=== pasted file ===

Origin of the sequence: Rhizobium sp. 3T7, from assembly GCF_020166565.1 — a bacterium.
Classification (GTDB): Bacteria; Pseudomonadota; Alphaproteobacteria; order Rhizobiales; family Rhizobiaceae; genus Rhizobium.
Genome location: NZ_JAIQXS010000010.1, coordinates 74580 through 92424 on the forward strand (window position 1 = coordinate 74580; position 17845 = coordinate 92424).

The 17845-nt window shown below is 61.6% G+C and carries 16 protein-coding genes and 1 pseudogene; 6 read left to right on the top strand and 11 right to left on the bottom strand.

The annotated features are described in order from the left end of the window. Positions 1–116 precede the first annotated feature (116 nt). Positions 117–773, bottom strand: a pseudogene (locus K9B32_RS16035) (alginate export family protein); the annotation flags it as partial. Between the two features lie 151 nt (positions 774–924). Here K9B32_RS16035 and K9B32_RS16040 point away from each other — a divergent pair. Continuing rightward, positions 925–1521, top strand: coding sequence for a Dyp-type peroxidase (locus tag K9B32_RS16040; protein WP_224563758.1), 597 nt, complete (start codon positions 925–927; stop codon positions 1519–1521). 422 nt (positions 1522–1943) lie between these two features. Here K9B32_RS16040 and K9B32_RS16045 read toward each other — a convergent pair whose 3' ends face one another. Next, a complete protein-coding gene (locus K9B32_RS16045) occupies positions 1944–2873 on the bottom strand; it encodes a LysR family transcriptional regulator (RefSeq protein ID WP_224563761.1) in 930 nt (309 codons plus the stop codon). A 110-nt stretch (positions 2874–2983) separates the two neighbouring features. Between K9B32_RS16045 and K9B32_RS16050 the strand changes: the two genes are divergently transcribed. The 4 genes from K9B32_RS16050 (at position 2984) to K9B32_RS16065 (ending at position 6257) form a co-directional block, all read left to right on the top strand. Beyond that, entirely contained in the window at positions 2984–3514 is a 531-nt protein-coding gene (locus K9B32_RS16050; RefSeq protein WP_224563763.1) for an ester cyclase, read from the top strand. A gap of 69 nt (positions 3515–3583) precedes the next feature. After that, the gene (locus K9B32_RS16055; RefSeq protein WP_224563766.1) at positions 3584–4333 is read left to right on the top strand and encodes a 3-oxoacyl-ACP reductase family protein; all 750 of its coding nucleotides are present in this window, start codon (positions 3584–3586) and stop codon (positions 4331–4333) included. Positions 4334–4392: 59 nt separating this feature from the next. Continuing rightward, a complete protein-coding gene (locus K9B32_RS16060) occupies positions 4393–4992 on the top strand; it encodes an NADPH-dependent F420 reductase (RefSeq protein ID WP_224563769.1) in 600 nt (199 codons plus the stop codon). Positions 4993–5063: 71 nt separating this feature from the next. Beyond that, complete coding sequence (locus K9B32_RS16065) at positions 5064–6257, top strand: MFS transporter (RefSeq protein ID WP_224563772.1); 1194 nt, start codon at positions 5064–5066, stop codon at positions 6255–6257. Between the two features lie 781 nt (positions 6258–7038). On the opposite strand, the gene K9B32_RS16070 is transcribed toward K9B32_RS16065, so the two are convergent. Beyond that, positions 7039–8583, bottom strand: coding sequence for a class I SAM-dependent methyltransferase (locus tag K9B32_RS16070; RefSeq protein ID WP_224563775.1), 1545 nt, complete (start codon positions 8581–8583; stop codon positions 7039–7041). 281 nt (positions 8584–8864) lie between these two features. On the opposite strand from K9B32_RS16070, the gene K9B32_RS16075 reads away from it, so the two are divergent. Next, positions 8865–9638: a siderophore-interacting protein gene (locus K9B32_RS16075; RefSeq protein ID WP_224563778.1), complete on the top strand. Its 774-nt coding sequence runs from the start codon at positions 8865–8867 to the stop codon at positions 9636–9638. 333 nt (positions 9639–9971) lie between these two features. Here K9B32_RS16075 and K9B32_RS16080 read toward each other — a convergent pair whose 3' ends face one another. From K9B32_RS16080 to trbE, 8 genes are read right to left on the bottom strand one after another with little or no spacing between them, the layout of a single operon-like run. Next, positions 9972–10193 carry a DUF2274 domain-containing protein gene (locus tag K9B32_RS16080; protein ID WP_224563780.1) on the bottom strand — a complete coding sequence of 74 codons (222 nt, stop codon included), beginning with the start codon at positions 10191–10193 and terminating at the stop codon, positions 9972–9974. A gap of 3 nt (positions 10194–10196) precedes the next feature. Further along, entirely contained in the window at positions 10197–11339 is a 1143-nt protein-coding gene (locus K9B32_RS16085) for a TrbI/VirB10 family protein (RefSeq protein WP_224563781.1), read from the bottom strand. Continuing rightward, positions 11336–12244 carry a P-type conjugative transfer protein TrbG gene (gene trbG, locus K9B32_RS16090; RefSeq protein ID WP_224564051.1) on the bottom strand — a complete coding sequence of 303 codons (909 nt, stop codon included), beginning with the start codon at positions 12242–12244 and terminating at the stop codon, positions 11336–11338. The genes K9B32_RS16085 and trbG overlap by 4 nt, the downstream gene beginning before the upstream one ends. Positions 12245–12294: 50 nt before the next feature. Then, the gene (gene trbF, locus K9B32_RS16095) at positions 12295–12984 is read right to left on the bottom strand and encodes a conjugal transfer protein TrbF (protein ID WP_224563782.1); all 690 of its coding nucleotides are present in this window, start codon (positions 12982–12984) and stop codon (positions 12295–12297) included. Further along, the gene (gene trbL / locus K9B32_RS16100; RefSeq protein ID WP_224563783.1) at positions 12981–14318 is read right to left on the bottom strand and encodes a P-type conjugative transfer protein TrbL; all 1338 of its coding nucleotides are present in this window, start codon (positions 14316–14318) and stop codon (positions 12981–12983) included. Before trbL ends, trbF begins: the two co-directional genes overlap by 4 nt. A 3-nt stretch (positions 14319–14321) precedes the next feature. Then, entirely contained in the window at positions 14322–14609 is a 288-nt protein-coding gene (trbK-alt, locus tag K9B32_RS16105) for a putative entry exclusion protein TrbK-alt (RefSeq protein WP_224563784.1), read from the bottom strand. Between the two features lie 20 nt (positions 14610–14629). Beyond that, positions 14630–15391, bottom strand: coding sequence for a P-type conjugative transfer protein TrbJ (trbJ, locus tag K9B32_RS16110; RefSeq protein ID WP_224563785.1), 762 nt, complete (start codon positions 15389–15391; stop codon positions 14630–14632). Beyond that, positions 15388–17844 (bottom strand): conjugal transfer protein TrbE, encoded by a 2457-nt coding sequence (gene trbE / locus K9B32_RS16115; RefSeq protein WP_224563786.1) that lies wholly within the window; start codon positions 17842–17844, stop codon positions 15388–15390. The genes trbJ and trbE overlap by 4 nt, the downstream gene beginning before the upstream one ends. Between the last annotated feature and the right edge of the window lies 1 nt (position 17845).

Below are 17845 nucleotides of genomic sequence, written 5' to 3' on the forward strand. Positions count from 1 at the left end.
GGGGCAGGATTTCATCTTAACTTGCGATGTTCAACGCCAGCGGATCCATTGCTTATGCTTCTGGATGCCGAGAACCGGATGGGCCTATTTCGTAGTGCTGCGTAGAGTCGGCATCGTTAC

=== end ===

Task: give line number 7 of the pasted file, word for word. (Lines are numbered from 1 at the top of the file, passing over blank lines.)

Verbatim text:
GGGGCAGGATTTCATCTTAACTTGCGATGTTCAACGCCAGCGGATCCATTGCTTATGCTTCTGGATGCCGAGAACCGGATGGGCCTATTTCGTAGTGCTGCGTAGAGTCGGCATCGTTAC